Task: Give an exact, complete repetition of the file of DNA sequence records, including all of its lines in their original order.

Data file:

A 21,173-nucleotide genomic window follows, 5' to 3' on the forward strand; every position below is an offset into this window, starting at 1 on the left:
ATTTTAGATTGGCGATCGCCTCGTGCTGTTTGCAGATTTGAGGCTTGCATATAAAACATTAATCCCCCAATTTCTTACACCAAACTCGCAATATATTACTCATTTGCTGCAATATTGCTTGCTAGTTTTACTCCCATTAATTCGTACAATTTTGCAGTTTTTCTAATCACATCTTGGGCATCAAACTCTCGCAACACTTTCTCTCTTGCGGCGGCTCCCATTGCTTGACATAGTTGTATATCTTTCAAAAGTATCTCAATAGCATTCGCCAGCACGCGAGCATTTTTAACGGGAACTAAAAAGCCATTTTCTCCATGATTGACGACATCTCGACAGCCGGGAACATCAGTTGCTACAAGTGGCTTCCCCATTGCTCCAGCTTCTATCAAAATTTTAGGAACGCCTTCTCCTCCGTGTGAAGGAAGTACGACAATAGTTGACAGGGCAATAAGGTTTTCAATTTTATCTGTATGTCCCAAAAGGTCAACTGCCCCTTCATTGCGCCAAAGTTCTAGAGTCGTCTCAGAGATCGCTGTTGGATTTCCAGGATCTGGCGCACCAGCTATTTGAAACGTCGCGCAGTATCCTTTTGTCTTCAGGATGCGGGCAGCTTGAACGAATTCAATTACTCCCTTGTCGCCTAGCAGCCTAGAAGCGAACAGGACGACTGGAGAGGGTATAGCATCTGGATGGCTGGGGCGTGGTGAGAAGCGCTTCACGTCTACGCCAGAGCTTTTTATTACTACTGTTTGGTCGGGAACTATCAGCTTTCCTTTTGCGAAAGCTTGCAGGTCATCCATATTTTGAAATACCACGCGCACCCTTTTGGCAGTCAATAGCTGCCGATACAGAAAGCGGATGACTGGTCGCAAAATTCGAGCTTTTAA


A 21,173-nucleotide genomic window follows, 5' to 3' on the forward strand; every position below is an offset into this window, starting at 1 on the left:
ATTTTAGATTGGCGATCGCCTCGTGCTGTTTGCAGATTTGAGGCTTGCATATAAAACATTAATCCCCCAATTTCTTACACCAAACTCGCAATATATTACTCATTTGCTGCAATATTGCTTGCTAGTTTTACTCCCATTAATTCGTACAATTTTGCAGTTTTTCTAATCACATCTTGGGCATCAAACTCTCGCAACACTTTCTCTCTTGCGGCGGCTCCCATTGCTTGACATAGTTGTATATCTTTCAAAAGTATCTCAATAGCATTCGCCAGCACGCGAGCATTTTTAACGGGAACTAAAAAGCCATTTTCTCCATGATTGACGACATCTCGACAGCCGGGAACATCAGTTGCTACAAGTGGCTTCCCCATTGCTCCAGCTTCTATCAAAATTTTAGGAACGCCTTCTCCTCCGTGTGAAGGAAGTACGACAATAGTTGACAGGGCAATAAGGTTTTCAATTTTATCTGTATGTCCCAAAAGGTCAACTGCCCCTTCATTGCGCCAAAGTTCTAGAGTCGTCTCAGAGATCGCTGTTGGATTTCCAGGATCTGGCGCACCAGCTATTTGAAACGTCGCGCAGTATCCTTTTGTCTTCAGGATGCGGGCAGCTTGAACGAATTCAATTACTCCCTTGTCGCCTAGCAGCCTAGAAGCGAACAGGACGACTGGAGAGGGTATAGCATCTGGATGGCTGGGGCGTGGTGAGAAGCGCTTCACGTCTACGCCAGAGCTTTTTATTACTACTGTTTGGTCGGGAACTATCAGCTTTCCTTTTGCGAAAGCTTGCAGGTCATCCATATTTTGAAATACCACGCGCACCCTTTTGGCAGTCAATAGCTGCCGATACAGAAAGCGGATGACTGGTCGCAAAATTCGAGCTTTTAA